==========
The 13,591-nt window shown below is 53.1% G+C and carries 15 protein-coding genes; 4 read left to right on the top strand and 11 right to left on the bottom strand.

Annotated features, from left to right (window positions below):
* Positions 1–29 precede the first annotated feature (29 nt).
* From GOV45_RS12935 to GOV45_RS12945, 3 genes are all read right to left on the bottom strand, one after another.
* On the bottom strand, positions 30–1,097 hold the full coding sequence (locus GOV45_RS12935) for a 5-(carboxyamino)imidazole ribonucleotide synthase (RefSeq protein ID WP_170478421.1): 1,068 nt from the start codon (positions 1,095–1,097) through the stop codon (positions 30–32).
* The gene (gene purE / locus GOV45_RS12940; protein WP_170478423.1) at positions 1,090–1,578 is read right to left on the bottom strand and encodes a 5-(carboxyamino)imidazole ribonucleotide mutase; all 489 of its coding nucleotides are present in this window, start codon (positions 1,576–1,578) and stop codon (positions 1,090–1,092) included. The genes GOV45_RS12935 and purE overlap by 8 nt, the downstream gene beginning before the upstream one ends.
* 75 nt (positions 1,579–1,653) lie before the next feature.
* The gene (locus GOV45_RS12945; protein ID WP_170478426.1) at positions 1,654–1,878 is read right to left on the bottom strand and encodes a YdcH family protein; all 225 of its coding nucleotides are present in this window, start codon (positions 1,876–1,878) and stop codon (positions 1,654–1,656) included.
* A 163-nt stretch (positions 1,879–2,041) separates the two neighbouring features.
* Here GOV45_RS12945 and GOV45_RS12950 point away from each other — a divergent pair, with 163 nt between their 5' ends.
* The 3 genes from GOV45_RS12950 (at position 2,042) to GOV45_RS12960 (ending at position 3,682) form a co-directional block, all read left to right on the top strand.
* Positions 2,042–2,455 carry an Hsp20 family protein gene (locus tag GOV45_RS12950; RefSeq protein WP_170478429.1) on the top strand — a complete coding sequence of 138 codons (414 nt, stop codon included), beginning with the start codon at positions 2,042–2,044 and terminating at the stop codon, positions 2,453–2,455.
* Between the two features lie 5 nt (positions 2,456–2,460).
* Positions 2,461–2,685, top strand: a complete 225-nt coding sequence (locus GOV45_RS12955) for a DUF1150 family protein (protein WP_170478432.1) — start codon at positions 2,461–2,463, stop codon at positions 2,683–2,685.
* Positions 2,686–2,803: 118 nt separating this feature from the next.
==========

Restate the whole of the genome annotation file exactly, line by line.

The 13,591-nt window shown below is 53.1% G+C and carries 15 protein-coding genes; 4 read left to right on the top strand and 11 right to left on the bottom strand.

Annotated features, from left to right (window positions below):
* Positions 1–29 precede the first annotated feature (29 nt).
* From GOV45_RS12935 to GOV45_RS12945, 3 genes are all read right to left on the bottom strand, one after another.
* On the bottom strand, positions 30–1,097 hold the full coding sequence (locus GOV45_RS12935) for a 5-(carboxyamino)imidazole ribonucleotide synthase (RefSeq protein ID WP_170478421.1): 1,068 nt from the start codon (positions 1,095–1,097) through the stop codon (positions 30–32).
* The gene (gene purE / locus GOV45_RS12940; protein WP_170478423.1) at positions 1,090–1,578 is read right to left on the bottom strand and encodes a 5-(carboxyamino)imidazole ribonucleotide mutase; all 489 of its coding nucleotides are present in this window, start codon (positions 1,576–1,578) and stop codon (positions 1,090–1,092) included. The genes GOV45_RS12935 and purE overlap by 8 nt, the downstream gene beginning before the upstream one ends.
* 75 nt (positions 1,579–1,653) lie before the next feature.
* The gene (locus GOV45_RS12945; protein ID WP_170478426.1) at positions 1,654–1,878 is read right to left on the bottom strand and encodes a YdcH family protein; all 225 of its coding nucleotides are present in this window, start codon (positions 1,876–1,878) and stop codon (positions 1,654–1,656) included.
* A 163-nt stretch (positions 1,879–2,041) separates the two neighbouring features.
* Here GOV45_RS12945 and GOV45_RS12950 point away from each other — a divergent pair, with 163 nt between their 5' ends.
* The 3 genes from GOV45_RS12950 (at position 2,042) to GOV45_RS12960 (ending at position 3,682) form a co-directional block, all read left to right on the top strand.
* Positions 2,042–2,455 carry an Hsp20 family protein gene (locus tag GOV45_RS12950; RefSeq protein WP_170478429.1) on the top strand — a complete coding sequence of 138 codons (414 nt, stop codon included), beginning with the start codon at positions 2,042–2,044 and terminating at the stop codon, positions 2,453–2,455.
* Between the two features lie 5 nt (positions 2,456–2,460).
* Positions 2,461–2,685, top strand: a complete 225-nt coding sequence (locus GOV45_RS12955) for a DUF1150 family protein (protein WP_170478432.1) — start codon at positions 2,461–2,463, stop codon at positions 2,683–2,685.
* Positions 2,686–2,803: 118 nt separating this feature from the next.